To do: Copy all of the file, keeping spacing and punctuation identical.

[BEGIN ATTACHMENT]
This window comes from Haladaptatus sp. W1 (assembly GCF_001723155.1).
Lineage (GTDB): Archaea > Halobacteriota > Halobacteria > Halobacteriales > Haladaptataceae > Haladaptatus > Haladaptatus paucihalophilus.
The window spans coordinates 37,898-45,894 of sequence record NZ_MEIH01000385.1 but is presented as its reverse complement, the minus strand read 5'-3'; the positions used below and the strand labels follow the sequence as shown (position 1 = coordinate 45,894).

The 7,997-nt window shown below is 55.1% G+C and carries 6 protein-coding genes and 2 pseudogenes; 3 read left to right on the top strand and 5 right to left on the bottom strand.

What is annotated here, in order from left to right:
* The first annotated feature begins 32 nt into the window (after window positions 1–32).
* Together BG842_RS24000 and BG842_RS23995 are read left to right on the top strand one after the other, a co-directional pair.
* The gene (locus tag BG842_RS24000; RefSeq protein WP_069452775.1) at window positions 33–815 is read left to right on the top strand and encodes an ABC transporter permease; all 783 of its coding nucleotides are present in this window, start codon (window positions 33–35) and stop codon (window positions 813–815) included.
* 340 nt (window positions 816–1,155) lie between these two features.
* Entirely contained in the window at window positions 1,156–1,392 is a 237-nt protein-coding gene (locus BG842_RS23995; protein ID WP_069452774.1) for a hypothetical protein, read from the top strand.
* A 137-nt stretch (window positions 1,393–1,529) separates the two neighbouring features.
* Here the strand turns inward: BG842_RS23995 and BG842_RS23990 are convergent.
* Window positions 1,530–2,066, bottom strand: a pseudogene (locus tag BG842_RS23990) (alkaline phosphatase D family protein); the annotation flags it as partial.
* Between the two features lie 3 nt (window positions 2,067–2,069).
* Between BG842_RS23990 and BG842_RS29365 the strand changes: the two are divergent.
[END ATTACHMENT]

This window comes from Haladaptatus sp. W1 (assembly GCF_001723155.1).
Lineage (GTDB): Archaea > Halobacteriota > Halobacteria > Halobacteriales > Haladaptataceae > Haladaptatus > Haladaptatus paucihalophilus.
The window spans coordinates 37,898-45,894 of sequence record NZ_MEIH01000385.1 but is presented as its reverse complement, the minus strand read 5'-3'; the positions used below and the strand labels follow the sequence as shown (position 1 = coordinate 45,894).

The 7,997-nt window shown below is 55.1% G+C and carries 6 protein-coding genes and 2 pseudogenes; 3 read left to right on the top strand and 5 right to left on the bottom strand.

What is annotated here, in order from left to right:
* The first annotated feature begins 32 nt into the window (after window positions 1–32).
* Together BG842_RS24000 and BG842_RS23995 are read left to right on the top strand one after the other, a co-directional pair.
* The gene (locus tag BG842_RS24000; RefSeq protein WP_069452775.1) at window positions 33–815 is read left to right on the top strand and encodes an ABC transporter permease; all 783 of its coding nucleotides are present in this window, start codon (window positions 33–35) and stop codon (window positions 813–815) included.
* 340 nt (window positions 816–1,155) lie between these two features.
* Entirely contained in the window at window positions 1,156–1,392 is a 237-nt protein-coding gene (locus BG842_RS23995; protein ID WP_069452774.1) for a hypothetical protein, read from the top strand.
* A 137-nt stretch (window positions 1,393–1,529) separates the two neighbouring features.
* Here the strand turns inward: BG842_RS23995 and BG842_RS23990 are convergent.
* Window positions 1,530–2,066, bottom strand: a pseudogene (locus tag BG842_RS23990) (alkaline phosphatase D family protein); the annotation flags it as partial.
* Between the two features lie 3 nt (window positions 2,067–2,069).
* Between BG842_RS23990 and BG842_RS29365 the strand changes: the two are divergent.